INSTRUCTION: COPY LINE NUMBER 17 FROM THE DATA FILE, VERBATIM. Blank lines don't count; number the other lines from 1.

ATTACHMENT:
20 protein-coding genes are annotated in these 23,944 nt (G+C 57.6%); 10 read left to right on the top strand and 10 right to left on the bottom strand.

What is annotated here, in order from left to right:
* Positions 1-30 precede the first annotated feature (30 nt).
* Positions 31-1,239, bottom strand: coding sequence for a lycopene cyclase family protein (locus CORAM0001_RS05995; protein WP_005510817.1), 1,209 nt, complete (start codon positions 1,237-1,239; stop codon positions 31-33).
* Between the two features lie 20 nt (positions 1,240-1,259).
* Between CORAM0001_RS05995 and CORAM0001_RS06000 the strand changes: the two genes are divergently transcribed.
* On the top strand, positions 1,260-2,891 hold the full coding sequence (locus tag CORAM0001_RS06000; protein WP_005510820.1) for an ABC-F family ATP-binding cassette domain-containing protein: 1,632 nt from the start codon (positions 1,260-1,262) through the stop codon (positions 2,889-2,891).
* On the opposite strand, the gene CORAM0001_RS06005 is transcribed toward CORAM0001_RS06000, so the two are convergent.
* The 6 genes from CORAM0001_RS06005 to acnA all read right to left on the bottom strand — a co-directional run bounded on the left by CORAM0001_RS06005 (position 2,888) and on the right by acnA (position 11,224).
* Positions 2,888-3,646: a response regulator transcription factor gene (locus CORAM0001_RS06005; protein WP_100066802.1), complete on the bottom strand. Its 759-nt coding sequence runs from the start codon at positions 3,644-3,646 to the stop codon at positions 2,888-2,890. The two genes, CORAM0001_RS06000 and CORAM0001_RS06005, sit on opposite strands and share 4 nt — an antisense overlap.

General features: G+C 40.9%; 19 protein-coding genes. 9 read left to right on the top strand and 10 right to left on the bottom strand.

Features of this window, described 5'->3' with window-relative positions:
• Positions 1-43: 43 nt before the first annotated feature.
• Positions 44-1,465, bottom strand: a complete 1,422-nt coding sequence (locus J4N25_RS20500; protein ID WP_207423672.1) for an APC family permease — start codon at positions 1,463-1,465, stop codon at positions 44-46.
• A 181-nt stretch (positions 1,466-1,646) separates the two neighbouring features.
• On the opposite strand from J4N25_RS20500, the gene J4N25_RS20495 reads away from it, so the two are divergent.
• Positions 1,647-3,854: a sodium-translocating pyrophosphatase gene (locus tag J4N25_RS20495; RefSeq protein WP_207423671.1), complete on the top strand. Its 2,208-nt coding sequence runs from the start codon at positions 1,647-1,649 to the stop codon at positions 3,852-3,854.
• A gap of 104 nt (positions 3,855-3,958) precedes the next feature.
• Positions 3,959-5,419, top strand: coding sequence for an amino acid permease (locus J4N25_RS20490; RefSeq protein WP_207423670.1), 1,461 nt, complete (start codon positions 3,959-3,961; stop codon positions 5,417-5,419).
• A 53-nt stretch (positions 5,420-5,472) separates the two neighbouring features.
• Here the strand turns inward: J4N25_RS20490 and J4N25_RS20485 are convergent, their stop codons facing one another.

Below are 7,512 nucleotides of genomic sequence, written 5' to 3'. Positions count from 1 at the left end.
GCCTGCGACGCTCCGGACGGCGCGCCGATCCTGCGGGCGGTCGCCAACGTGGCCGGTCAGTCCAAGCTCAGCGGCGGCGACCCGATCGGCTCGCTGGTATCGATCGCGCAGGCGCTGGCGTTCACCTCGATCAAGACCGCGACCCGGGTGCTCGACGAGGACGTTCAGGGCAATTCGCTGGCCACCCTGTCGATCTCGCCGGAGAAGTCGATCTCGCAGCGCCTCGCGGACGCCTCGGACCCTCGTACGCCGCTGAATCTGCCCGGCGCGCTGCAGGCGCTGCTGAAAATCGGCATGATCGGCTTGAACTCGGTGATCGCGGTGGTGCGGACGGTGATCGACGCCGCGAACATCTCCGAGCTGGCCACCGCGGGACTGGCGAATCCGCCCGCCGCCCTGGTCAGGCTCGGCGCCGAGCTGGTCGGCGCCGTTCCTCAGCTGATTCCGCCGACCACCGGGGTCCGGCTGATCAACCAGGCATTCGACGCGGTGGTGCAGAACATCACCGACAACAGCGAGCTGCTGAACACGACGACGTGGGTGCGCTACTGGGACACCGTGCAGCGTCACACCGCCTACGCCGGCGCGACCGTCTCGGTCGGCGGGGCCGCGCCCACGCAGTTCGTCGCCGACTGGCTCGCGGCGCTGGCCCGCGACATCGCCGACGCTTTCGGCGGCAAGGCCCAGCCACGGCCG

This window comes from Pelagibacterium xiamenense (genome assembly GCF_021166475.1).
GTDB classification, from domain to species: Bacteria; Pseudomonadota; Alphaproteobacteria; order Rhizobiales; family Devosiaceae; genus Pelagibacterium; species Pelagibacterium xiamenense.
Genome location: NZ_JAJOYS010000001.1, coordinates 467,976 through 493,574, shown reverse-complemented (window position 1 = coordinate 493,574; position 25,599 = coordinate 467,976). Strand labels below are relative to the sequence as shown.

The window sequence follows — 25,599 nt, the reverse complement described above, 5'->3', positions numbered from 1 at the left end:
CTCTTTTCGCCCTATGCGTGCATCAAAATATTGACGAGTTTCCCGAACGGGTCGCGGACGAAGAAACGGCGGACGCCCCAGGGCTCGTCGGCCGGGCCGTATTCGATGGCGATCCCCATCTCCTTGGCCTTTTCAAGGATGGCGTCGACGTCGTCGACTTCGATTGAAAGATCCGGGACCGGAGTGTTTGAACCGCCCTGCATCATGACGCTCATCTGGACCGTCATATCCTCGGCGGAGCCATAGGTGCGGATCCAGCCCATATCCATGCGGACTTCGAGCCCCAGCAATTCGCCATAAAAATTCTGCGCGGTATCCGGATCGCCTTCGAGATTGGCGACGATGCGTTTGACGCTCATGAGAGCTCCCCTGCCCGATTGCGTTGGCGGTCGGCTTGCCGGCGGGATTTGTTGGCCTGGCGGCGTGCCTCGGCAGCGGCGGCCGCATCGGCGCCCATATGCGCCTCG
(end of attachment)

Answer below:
• Positions 1,647-3,854: a sodium-translocating pyrophosphatase gene (locus tag J4N25_RS20495; RefSeq protein WP_207423671.1), complete on the top strand. Its 2,208-nt coding sequence runs from the start codon at positions 1,647-1,649 to the stop codon at positions 3,852-3,854.